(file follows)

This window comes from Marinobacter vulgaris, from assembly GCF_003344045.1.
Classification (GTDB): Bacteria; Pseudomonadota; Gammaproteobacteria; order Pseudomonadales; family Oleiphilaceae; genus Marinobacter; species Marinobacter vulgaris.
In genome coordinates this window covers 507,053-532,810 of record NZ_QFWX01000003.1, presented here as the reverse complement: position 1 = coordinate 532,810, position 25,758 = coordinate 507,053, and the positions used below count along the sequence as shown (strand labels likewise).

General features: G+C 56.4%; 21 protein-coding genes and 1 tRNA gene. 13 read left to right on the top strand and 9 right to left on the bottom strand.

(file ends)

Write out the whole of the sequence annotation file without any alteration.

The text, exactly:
This window comes from Marinobacter vulgaris, from assembly GCF_003344045.1.
Classification (GTDB): Bacteria; Pseudomonadota; Gammaproteobacteria; order Pseudomonadales; family Oleiphilaceae; genus Marinobacter; species Marinobacter vulgaris.
In genome coordinates this window covers 507,053-532,810 of record NZ_QFWX01000003.1, presented here as the reverse complement: position 1 = coordinate 532,810, position 25,758 = coordinate 507,053, and the positions used below count along the sequence as shown (strand labels likewise).

General features: G+C 56.4%; 21 protein-coding genes and 1 tRNA gene. 13 read left to right on the top strand and 9 right to left on the bottom strand.